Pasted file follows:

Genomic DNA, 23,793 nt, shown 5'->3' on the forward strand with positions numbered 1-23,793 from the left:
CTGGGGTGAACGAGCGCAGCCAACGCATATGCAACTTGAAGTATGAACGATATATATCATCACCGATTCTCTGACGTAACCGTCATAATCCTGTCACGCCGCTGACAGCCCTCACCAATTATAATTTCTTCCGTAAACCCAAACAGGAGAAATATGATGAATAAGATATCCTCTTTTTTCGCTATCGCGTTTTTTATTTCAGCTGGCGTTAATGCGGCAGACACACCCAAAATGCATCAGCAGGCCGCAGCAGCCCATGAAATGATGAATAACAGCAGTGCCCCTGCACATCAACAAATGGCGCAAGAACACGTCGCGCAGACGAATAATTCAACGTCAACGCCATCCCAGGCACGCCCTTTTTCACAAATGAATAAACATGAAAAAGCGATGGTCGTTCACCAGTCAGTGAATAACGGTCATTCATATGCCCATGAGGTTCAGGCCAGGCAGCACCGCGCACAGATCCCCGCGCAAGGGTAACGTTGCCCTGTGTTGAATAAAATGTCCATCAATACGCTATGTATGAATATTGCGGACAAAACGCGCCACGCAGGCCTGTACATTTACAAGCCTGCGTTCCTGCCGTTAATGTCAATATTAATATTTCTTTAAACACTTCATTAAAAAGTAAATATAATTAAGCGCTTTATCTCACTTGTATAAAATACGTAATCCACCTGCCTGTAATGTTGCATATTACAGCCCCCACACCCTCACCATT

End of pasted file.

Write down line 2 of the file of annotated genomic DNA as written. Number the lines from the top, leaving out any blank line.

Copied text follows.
CTGGGGTGAACGAGCGCAGCCAACGCATATGCAACTTGAAGTATGAACGATATATATCATCACCGATTCTCTGACGTAACCGTCATAATCCTGTCACGCCGCTGACAGCCCTCACCAATTATAATTTCTTCCGTAAACCCAAACAGGAGAAATATGATGAATAAGATATCCTCTTTTTTCGCTATCGCGTTTTTTATTTCAGCTGGCGTTAATGCGGCAGACACACCCAAAATGCATCAGCAGGCCGCAGCAGCCCATGAAATGATGAATAACAGCAGTGCCCCTGCACATCAACAAATGGCGCAAGAACACGTCGCGCAGACGAATAATTCAACGTCAACGCCATCCCAGGCACGCCCTTTTTCACAAATGAATAAACATGAAAAAGCGATGGTCGTTCACCAGTCAGTGAATAACGGTCATTCATATGCCCATGAGGTTCAGGCCAGGCAGCACCGCGCACAGATCCCCGCGCAAGGGTAACGTTGCCCTGTGTTGAATAAAATGTCCATCAATACGCTATGTATGAATATTGCGGACAAAACGCGCCACGCAGGCCTGTACATTTACAAGCCTGCGTTCCTGCCGTTAATGTCAATATTAATATTTCTTTAAACACTTCATTAAAAAGTAAATATAATTAAGCGCTTTATCTCACTTGTATAAAATACGTAATCCACCTGCCTGTAATGTTGCATATTACAGCCCCCACACCCTCACCATT